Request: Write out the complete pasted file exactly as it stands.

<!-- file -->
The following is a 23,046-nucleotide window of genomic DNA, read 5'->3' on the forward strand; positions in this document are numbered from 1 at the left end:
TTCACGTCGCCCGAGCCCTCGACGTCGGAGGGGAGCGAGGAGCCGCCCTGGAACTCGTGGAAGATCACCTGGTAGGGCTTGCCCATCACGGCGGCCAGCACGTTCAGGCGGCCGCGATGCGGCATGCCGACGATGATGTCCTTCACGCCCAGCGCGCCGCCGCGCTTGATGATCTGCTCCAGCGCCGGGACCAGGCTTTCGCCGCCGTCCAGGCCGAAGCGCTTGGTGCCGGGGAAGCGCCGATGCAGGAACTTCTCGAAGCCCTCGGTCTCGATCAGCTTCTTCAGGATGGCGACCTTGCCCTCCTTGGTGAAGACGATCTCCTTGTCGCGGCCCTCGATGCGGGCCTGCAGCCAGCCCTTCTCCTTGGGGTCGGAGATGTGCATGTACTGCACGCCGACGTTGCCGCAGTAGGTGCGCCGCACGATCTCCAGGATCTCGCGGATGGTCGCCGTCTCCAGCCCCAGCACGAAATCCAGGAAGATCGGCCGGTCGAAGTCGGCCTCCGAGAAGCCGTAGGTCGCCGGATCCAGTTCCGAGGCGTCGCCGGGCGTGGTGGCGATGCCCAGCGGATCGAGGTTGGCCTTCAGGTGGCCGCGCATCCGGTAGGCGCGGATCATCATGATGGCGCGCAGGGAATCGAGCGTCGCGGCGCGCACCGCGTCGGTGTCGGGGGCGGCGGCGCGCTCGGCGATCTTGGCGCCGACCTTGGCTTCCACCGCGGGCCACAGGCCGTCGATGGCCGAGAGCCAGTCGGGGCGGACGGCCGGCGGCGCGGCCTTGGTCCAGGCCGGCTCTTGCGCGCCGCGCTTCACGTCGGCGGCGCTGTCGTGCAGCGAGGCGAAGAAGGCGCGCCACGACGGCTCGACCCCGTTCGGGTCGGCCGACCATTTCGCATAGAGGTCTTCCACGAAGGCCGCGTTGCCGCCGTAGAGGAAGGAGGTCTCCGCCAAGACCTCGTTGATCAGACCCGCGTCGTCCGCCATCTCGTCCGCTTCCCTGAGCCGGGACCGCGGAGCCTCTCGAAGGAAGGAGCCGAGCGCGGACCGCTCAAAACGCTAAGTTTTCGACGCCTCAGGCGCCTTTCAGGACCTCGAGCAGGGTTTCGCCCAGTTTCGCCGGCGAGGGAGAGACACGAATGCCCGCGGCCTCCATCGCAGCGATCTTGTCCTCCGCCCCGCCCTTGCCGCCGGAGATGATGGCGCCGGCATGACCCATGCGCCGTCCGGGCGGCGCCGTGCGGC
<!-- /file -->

The following is a 23,046-nucleotide window of genomic DNA, read 5'->3' on the forward strand; positions in this document are numbered from 1 at the left end:
TTCACGTCGCCCGAGCCCTCGACGTCGGAGGGGAGCGAGGAGCCGCCCTGGAACTCGTGGAAGATCACCTGGTAGGGCTTGCCCATCACGGCGGCCAGCACGTTCAGGCGGCCGCGATGCGGCATGCCGACGATGATGTCCTTCACGCCCAGCGCGCCGCCGCGCTTGATGATCTGCTCCAGCGCCGGGACCAGGCTTTCGCCGCCGTCCAGGCCGAAGCGCTTGGTGCCGGGGAAGCGCCGATGCAGGAACTTCTCGAAGCCCTCGGTCTCGATCAGCTTCTTCAGGATGGCGACCTTGCCCTCCTTGGTGAAGACGATCTCCTTGTCGCGGCCCTCGATGCGGGCCTGCAGCCAGCCCTTCTCCTTGGGGTCGGAGATGTGCATGTACTGCACGCCGACGTTGCCGCAGTAGGTGCGCCGCACGATCTCCAGGATCTCGCGGATGGTCGCCGTCTCCAGCCCCAGCACGAAATCCAGGAAGATCGGCCGGTCGAAGTCGGCCTCCGAGAAGCCGTAGGTCGCCGGATCCAGTTCCGAGGCGTCGCCGGGCGTGGTGGCGATGCCCAGCGGATCGAGGTTGGCCTTCAGGTGGCCGCGCATCCGGTAGGCGCGGATCATCATGATGGCGCGCAGGGAATCGAGCGTCGCGGCGCGCACCGCGTCGGTGTCGGGGGCGGCGGCGCGCTCGGCGATCTTGGCGCCGACCTTGGCTTCCACCGCGGGCCACAGGCCGTCGATGGCCGAGAGCCAGTCGGGGCGGACGGCCGGCGGCGCGGCCTTGGTCCAGGCCGGCTCTTGCGCGCCGCGCTTCACGTCGGCGGCGCTGTCGTGCAGCGAGGCGAAGAAGGCGCGCCACGACGGCTCGACCCCGTTCGGGTCGGCCGACCATTTCGCATAGAGGTCTTCCACGAAGGCCGCGTTGCCGCCGTAGAGGAAGGAGGTCTCCGCCAAGACCTCGTTGATCAGACCCGCGTCGTCCGCCATCTCGTCCGCTTCCCTGAGCCGGGACCGCGGAGCCTCTCGAAGGAAGGAGCCGAGCGCGGACCGCTCAAAACGCTAAGTTTTCGACGCCTCAGGCGCCTTTCAGGACCTCGAGCAGGGTTTCGCCCAGTTTCGCCGGCGAGGGAGAGACACGAATGCCCGCGGCCTCCATCGCAGCGATCTTGTCCTCCGCCCCGCCCTTGCCGCCGGAGATGATGGCGCCGGCATGACCCATGCGCCGTCCGGGCGGCGCCGTGCGGC